The unit is located in the historical heart of Minsk, with a unique atmosphere that recalls the historic narratives of its previous residents. This context sets one of the directions of the future project: to design not just a living space, but a space as a place of memories. However, the main goal was to create a contemporary universal apartment by introducing architectural grammar on the interior scale.
A new plan dismantles the enclosed and cellular layout system, where communication between rooms is organized in only one way — through a corridor.
The design proposal is based on a functional zoning of the apartment which is divided into a living space — where the individual spends most of the time —, and an entry area framed by a wardrobe and a bathroom. Two doorways in combination with the shared area of the living room and the kitchen contribute to flexibility of space and freedom of movement within. The entry area is furnished with a wardrobe and a bathroom comprising a built-in laundry bloc.
The coherence of vertical elements forms a clear orthogonal system of space revealing and organizing two main planning edges — two parallel enfilades connecting kitchen, living room and bedroom. Both structural unity of the elements and the flexibility of the plan demonstrate the power of the free flowing space.
The design proposal introduces “the framing” of the dominant elements of the fronts within the grey surfaces of the walls, highlighting their interrelated autonomy. Apart from the semantic and aesthetic component, such design solution creates a functional indentation from the adjacent walls (designed to avoid conflict with the adjoining wall surface when doors are open), from the floor (forming a plinth), from the ceiling (emphasizing the horizontal line of the cornice). The projection of the fronts from the wall surface is a meaningful detail which defines functional particularity of elements, their tectonic difference and correlation with each other.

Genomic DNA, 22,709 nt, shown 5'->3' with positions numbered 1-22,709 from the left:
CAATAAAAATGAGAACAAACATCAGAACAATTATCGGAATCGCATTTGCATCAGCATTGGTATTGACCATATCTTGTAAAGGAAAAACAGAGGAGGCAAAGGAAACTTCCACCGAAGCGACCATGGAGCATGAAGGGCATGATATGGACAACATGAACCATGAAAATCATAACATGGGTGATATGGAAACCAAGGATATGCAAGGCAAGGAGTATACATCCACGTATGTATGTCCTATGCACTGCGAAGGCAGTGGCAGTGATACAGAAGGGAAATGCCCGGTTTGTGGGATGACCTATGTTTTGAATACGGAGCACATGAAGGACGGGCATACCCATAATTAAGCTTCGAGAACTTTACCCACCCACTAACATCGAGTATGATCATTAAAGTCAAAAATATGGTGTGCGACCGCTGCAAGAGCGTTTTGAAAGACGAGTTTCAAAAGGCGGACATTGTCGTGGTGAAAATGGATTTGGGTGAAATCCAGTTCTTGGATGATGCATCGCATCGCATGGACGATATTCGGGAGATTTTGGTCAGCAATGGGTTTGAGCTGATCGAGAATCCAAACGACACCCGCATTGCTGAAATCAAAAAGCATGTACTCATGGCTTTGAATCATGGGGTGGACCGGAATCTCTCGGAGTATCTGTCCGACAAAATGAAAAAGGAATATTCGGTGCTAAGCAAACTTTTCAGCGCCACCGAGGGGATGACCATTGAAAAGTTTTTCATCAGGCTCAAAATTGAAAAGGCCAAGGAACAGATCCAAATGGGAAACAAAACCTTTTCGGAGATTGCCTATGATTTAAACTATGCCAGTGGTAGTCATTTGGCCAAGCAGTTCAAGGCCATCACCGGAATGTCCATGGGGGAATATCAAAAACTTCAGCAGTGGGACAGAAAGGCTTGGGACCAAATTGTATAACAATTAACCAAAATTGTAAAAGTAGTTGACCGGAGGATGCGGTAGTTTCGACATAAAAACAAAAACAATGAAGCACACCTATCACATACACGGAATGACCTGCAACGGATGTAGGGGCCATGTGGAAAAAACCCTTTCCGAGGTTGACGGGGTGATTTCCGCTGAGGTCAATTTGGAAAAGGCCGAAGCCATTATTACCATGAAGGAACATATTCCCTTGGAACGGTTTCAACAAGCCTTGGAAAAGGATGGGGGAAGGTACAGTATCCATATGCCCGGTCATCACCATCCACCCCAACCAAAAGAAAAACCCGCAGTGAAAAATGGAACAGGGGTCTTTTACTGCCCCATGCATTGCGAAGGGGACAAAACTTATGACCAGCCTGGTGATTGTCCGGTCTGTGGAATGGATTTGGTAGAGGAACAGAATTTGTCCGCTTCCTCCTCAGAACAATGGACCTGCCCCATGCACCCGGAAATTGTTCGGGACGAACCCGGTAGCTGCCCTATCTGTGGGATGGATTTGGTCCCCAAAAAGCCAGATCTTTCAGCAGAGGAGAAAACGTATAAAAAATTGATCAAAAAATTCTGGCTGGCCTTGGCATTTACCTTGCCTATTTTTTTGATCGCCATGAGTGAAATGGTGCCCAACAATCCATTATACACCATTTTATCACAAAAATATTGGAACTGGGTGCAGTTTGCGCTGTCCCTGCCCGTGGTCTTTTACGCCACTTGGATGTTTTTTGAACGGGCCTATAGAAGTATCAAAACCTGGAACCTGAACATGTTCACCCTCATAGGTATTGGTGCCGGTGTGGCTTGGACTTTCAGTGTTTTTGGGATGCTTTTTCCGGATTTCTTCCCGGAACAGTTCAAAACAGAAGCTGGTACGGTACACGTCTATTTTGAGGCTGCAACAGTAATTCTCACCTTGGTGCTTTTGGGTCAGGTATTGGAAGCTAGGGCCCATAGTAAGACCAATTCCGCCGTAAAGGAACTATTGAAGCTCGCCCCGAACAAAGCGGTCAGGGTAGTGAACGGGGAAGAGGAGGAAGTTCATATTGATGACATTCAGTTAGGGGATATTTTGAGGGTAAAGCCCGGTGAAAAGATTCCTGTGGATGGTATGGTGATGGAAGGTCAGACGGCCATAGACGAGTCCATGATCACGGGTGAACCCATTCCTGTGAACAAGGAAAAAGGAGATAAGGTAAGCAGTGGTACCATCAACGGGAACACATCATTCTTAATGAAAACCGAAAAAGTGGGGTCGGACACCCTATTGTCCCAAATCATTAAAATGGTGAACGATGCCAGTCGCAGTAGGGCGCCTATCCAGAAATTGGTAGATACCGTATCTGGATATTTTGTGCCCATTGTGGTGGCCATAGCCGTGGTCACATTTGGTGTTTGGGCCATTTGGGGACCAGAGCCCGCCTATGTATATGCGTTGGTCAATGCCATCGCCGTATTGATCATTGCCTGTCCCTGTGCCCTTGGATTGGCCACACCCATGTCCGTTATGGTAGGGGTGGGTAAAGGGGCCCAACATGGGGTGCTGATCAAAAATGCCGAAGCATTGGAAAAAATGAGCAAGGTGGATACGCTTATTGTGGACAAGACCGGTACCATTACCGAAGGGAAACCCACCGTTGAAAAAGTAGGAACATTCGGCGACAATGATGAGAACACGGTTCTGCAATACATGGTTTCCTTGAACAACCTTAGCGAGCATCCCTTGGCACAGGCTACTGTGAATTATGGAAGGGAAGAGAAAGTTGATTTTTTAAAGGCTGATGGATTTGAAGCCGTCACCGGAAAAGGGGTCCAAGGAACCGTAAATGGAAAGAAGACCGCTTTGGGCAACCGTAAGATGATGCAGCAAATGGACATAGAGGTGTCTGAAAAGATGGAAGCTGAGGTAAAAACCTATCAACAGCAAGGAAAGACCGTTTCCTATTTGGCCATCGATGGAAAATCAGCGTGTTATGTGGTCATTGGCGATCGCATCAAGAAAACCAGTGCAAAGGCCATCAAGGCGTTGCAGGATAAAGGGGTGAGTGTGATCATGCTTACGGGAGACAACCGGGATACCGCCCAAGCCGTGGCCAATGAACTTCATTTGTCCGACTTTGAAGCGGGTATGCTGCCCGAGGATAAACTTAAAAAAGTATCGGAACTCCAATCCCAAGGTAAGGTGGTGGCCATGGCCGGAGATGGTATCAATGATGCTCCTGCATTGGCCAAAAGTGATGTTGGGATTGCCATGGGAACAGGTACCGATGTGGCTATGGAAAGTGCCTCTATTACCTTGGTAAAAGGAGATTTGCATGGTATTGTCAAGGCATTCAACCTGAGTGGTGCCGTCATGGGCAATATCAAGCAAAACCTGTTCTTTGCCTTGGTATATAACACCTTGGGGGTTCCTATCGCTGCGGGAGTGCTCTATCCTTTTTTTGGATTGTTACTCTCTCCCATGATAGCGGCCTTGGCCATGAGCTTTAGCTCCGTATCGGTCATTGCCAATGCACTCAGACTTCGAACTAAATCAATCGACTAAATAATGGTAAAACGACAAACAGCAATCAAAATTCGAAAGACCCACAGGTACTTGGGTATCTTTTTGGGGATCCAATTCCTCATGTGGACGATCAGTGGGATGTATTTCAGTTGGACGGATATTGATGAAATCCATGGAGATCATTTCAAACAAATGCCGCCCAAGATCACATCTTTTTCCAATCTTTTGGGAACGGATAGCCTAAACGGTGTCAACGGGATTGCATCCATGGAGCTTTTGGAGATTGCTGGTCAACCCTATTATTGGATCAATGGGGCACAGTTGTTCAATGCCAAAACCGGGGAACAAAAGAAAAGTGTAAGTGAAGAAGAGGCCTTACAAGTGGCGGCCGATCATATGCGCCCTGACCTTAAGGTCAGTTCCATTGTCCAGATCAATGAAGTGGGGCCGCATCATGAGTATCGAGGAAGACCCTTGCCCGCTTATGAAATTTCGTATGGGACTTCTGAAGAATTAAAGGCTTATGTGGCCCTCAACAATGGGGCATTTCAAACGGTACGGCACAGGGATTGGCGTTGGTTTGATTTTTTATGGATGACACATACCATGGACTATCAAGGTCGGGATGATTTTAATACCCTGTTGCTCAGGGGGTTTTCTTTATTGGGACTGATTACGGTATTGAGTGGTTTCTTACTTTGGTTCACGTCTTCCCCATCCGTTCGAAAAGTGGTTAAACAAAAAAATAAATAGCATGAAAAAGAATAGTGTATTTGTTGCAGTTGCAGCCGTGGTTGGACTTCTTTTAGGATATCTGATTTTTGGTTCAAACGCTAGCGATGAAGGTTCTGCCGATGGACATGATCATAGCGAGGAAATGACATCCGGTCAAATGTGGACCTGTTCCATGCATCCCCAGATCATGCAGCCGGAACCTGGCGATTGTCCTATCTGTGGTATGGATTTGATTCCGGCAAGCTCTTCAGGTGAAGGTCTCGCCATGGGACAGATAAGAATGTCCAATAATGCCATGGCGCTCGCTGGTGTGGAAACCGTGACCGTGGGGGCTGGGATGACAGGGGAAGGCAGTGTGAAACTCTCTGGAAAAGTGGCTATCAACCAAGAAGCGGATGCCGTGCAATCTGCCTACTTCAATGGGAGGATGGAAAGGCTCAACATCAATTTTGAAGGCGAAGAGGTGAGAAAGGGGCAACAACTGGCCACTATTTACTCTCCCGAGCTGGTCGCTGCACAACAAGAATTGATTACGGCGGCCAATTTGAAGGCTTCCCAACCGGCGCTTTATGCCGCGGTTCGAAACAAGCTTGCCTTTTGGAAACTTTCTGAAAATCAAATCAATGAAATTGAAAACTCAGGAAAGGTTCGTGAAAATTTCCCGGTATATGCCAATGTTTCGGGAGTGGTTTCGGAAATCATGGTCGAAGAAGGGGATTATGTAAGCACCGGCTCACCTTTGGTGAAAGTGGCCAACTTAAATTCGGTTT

Complex texture of the wall plaster serves as a background for wood veneer fronts with complex shades of red. Textiles and furniture inherit the color scheme of large interior surfaces. For example, the color of curtains mimics the background walls, and the carpet blends into the wooden floors.
Renovated ceiling cornices recreate the original interior decor. Upholstered furniture, a floor mirror, a ceiling lamp in the kitchen and other details were restored and sufficiently integrated into a renovated interior. Meanwhile, series of metal furniture (two coffee tables and two night stands).Two works of art generally capture the essence of the design: a gray canvas in the spirit of abstract expressionism, and a fragment of Bartolomeo Cavarozzi’s “The Holy Family with St. Helena”.